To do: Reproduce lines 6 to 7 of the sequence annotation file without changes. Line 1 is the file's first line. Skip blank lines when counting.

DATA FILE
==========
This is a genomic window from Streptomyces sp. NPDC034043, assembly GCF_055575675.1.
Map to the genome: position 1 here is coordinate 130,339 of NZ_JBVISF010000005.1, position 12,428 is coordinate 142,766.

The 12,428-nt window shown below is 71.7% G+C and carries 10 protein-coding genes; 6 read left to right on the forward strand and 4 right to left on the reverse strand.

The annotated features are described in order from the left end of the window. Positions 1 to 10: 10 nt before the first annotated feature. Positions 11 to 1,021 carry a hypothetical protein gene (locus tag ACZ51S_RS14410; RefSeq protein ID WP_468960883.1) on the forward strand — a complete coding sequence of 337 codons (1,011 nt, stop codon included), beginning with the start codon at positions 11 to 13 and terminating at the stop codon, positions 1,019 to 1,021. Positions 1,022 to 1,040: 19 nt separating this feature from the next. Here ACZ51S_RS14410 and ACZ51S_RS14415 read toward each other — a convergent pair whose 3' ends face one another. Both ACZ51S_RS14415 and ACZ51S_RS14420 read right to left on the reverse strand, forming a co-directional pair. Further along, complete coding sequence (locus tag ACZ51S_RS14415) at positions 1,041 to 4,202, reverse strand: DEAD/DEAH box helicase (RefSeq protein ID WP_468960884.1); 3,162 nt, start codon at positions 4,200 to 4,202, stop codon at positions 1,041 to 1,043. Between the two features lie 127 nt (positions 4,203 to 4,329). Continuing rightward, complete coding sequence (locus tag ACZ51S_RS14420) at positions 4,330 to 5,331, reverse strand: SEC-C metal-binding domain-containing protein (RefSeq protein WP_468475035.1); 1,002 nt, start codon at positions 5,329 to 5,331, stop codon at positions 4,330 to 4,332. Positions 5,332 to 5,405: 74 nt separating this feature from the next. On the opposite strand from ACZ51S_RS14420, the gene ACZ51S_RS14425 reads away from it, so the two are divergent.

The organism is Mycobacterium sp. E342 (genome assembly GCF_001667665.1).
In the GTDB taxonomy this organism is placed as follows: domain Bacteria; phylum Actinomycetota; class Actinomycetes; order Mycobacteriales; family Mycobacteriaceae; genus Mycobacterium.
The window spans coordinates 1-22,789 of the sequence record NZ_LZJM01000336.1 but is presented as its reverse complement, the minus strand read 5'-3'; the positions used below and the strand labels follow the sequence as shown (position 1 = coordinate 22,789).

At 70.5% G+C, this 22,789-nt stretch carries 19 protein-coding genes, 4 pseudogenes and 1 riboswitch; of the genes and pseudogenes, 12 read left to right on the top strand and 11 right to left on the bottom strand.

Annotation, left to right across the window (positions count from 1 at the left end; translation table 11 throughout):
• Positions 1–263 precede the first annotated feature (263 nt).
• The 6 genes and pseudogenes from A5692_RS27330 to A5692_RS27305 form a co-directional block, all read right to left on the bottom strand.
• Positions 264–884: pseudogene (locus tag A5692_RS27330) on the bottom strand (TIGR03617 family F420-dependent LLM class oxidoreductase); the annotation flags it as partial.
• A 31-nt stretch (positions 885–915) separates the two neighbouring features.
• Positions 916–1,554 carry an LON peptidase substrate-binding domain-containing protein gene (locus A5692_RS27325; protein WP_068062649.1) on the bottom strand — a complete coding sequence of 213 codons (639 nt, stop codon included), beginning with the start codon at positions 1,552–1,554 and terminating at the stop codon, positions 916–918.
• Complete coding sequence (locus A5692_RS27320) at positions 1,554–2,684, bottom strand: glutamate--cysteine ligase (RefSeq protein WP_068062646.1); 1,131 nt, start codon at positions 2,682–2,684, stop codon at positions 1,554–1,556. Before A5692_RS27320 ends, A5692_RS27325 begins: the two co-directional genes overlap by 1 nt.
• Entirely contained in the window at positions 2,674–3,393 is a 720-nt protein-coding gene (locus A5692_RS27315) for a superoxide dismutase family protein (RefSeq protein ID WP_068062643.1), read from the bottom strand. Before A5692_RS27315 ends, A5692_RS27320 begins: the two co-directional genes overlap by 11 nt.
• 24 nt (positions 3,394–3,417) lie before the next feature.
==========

In the GTDB taxonomy this organism is placed as follows: domain Bacteria; phylum Actinomycetota; class Actinomycetes; order Mycobacteriales; family Mycobacteriaceae; genus Mycobacterium.
The window spans coordinates 1-22,789 of the sequence record NZ_LZJM01000336.1 but is presented as its reverse complement, the minus strand read 5'-3'; the positions used below and the strand labels follow the sequence as shown (position 1 = coordinate 22,789).